Notice the picture in the fourth paragraph where I show the fuel pump push rod has slid down behind the fuel pump backing plate. Next you need to remove the fuel pump backing plate so you can remove the fuel pump push rod. Use a 3/8" socket and ratchet. Use an extension of the appropriate length.
Install the new chevy small block fuel pump.
Clean the parts. Use a thick grease to lightly coat the fuel pump push rod. The grease is going to prevent the fuel pump push rod from falling out when you remove your hold on it. I used a fair amount in this photo just for illustration, but you really don't need that much. Wipe out the fuel pump push rod cavity with a rag to remove any excess oil. Insert the push rod into the hole until it contacts the cam shaft and will not go any further. Do not use a hammer to force it, it will not go any further.
Clean any remaining gasket from the engine block and the fuel pump backing plate. Glue the new gasket to the back of the fuel pump backing plate. I usually use "yellow death" or weatherstripping adhesive. Use a solvent and a rag to be sure all parts are grease free before glueing the new gasket in place. Use a very thin smear of automotive silicone on the gasket surface after glueing the gasket in place. Place the fuel pump backing plate in place on the engine block and start all 4 of the bolts in their respective holes. Tighten the 2 small ones at the bottom of the fuel pump backing plate, then remove the 2 fuel pump bolts.
If you tighten each bolt after putting it in place, by the time you get to the others you may find that the bolts cannot be started in the threaded bolt holes because the fuel pump backing plate is not properly aligned. Starting all the bolts before you tighten any of them will ensure you will not have any difficulty when installing the fuel pump flange bolts.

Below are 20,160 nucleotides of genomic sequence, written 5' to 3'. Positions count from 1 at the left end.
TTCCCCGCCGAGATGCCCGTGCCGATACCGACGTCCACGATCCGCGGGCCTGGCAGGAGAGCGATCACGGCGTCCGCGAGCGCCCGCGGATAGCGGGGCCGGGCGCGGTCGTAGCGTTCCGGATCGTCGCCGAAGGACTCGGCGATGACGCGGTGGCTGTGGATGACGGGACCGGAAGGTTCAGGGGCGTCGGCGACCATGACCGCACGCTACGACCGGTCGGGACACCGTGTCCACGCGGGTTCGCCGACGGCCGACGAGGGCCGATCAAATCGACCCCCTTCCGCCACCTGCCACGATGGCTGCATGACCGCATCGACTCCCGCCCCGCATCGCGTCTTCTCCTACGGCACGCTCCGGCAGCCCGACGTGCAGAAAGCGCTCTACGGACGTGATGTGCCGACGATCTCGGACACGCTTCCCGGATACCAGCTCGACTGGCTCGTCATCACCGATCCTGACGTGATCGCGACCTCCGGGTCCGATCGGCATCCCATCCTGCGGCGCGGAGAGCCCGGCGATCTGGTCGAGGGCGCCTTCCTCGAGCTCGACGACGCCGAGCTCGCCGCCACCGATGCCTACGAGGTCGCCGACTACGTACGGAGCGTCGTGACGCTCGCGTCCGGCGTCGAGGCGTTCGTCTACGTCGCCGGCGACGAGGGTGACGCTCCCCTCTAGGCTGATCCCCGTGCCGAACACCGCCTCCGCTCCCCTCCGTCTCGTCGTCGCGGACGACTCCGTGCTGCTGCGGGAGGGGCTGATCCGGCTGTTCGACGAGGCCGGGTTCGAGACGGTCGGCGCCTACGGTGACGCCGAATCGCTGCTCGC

Glue the new gasket inplace on the fuel pump, and then put a very thin smear of automotive silicone on the gasket. Put the fuel pump bolts in the fuel pump flange bolt holes. Put a spot of grease on the end of the fuel pump arm and put the fuel pump in place. Make sure the metal fuel line is aligned with the fuel pump fitting. Hold the pump in place with one hand while starting the threads on each of the fuel pump bolts. While holding the pump in place be sure to hold it upright, preventing the fuel pump arm from slipping to the side of the end of the fuel pump push rod. Once both fuel pump bolts are started, alternate between them, tightening each a couple of turns until they are both snug. Tighten them down to approximately 25 ft/lbs. You should see a fine bead of silicone squeeze out from around the fuel pump and fuel pump backing plate.
Replace the rubber fuel lines and start the flare nut by hand. You may need to wiggle the metal line to get the flare nut threads to start. If you push the fuel line straight into the fule pump fitting it will center itself, making the flare nut easier to start in the fitting. Do not attempt to start the flare nut using a wrench. You could easily cross thread the fitting. There may be some tension on the fuel line that makes this a bit difficult to work though, but in any event do not bend the line. You may need to flex it slightly if it does not line up wth the fuel pump fitting however.
Start the engine. There should be enough residual fuel in the injectors or the carburator to start the engine.